Beyond the Cringe

John Barrell: British Art, 2 June 2016

Art in Britain 1660-1815 
by David Solkin.
Yale, 367 pp., £55, October 2015, 978 0 300 21556 4
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... Richard Wilson and Sawrey Gilpin, all of whom are adjudged to be of ‘good family’, and Sir James Thornhill, who came from ‘good Dorset stock’, a phrase more at home in a book on country cooking than in a serious work of scholarship. Why pedigree mattered to him is rarely clear, as by his own account it seems to have no particular influence on the ...

Intelligent Theory

Frank Kermode, 7 October 1982

Figures of Literary Discourse 
by Gérard Genette, translated by Alan Sheridan.
Blackwell, 303 pp., £15, August 1982, 0 631 13089 6
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Theories of the Symbol 
by Tzvetan Todorov, translated by Catherine Porter.
Blackwell, 302 pp., £15, July 1982, 0 631 10511 5
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The Breaking of the Vessels 
by Harold Bloom.
Chicago, 107 pp., £7, April 1982, 0 226 06043 8
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The Institution of Criticism 
by Peter Hohendahl.
Cornell, 287 pp., £14.74, June 1982, 0 8014 1325 7
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Unspeakable Sentences: Narration and Representation in the Language of Fiction 
by Ann Banfield.
Routledge, 340 pp., £15.95, June 1982, 0 7100 0905 4
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... and the early structuralist critics showed a decided preference for trivial books like the James Bond novels. Genette was nevertheless strongly affected by the revival of Russian Formalism and by Jakobson in particular; he is as interested as Todorov (and some modern American critics) in the relations between new forms of discourse analysis and old ...

Squalor

Frank Kermode, 3 February 1983

Gissing: A Life in Books 
by John Halperin.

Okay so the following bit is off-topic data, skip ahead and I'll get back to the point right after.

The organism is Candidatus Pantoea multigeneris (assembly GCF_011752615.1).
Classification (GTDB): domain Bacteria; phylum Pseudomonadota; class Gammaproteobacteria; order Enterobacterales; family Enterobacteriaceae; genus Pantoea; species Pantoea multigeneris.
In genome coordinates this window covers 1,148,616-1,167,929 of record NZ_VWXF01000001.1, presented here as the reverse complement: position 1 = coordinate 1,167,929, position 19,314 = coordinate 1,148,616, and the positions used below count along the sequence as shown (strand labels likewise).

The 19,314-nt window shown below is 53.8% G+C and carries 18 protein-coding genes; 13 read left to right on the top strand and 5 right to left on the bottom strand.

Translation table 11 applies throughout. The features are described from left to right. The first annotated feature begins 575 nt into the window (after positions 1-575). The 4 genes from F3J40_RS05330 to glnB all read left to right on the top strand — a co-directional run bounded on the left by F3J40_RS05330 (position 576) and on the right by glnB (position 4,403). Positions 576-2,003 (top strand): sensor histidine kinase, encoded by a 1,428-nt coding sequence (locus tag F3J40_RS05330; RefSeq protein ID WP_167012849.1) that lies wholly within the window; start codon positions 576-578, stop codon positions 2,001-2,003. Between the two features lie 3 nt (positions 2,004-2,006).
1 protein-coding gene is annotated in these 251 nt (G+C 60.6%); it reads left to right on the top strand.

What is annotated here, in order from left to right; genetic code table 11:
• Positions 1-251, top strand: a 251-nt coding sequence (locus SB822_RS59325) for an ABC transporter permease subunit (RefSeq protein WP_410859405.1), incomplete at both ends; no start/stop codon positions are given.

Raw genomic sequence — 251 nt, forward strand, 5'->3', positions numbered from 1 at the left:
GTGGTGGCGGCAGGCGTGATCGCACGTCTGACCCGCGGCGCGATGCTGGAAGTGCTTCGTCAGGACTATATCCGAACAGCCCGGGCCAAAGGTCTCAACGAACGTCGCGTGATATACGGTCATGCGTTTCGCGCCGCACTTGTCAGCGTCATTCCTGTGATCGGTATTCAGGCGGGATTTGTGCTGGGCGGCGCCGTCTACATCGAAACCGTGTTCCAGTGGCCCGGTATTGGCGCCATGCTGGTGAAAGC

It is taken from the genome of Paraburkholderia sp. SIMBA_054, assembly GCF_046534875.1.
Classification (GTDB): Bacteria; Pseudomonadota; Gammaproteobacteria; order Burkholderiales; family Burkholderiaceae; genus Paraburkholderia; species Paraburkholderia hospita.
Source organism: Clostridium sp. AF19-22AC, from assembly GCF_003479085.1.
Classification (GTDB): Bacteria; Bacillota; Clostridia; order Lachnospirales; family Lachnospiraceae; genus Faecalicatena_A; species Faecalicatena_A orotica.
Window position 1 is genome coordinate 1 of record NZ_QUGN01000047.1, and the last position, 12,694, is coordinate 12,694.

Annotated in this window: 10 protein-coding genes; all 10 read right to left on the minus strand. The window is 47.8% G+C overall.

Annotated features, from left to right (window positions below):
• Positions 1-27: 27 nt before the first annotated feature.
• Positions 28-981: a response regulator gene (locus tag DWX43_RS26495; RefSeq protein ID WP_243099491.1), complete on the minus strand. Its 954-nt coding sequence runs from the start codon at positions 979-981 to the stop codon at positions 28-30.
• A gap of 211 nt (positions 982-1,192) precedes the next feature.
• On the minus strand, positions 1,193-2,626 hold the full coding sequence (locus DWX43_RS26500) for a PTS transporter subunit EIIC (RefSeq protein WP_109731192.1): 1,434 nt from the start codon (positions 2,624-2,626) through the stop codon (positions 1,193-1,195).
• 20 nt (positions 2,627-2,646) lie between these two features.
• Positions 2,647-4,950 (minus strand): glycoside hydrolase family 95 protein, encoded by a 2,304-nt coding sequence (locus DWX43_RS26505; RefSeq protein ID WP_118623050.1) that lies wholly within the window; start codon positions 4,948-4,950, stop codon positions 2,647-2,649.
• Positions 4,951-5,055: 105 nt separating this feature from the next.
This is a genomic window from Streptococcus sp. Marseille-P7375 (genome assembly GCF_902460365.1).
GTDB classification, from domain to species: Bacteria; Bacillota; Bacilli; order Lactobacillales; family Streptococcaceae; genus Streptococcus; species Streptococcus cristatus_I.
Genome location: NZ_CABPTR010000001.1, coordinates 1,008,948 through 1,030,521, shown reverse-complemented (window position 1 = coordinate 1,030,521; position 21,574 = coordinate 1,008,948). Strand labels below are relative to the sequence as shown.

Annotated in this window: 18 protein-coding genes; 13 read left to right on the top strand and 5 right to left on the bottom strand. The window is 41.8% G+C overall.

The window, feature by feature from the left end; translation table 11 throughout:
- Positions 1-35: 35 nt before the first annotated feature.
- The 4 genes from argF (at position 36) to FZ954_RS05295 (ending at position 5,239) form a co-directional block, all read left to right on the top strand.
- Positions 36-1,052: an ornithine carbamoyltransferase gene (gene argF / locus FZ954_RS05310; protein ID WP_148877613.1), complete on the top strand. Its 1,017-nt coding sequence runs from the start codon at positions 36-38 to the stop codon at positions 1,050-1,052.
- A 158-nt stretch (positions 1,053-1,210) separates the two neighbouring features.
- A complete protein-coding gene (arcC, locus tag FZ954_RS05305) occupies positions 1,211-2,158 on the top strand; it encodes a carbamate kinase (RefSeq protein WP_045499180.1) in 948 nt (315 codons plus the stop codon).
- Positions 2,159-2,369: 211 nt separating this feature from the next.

Oxford, 426 pp., £18.50, September 1982, 0 19 812677 8
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George Gissing: Critical Essays 
edited by Jean-Pierre Michaux.
Vision/Barnes and Noble, 214 pp., £11.95, March 1981, 0 85478 404 7
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... fantasies at work. Soon he gave up writing about the poor; and without altogether abandoning what Jacob Korg calls ‘the iconography of degradation’, he had occasional fits of relative jollity, as in the successful and lively novel of 1889, The Town Traveller. Less Dickensian than Wellsian, this novel is brightened by that rare person in Gissing, a ...

Stop screaming, Mrs Steiner

Wendy Steiner, 17 December 1992

The American way of Birth 
by Jessica Mitford.
Gollancz, 237 pp., £16.99, October 1992, 0 575 05430 1
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... would not have been so shy. Another harrowing story concerns a 19th-century American doctor, James Marion Sims, who was dubbed the ‘Architect of the Vagina’. Because only the poorest women gave birth in hospitals before the 20th century, physicians found in the wards a ready supply of powerless subjects for experimentation. Sims used black slaves and ...

Men in Aprons

Colin Kidd: Freemasonry, 7 May 1998

Who’s Afraid of Freemasons? The Phenomenon of Freemasonry 
by Alexander Piatigorsky.
Harvill, 398 pp., £25, August 1997, 1 86046 029 1
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... still in its infancy. In 1717, the Grand Lodge of England was formally established and in 1723, James Anderson, commissioned in 1721 to ‘digest’ the old ‘Gothic’ charges of Masonry, published its modern Constitutions. A Jacobite, the Duke of Wharton, did hold the Grand Mastership in 1722-23, but left – tongue and throat intact – in 1723, under ...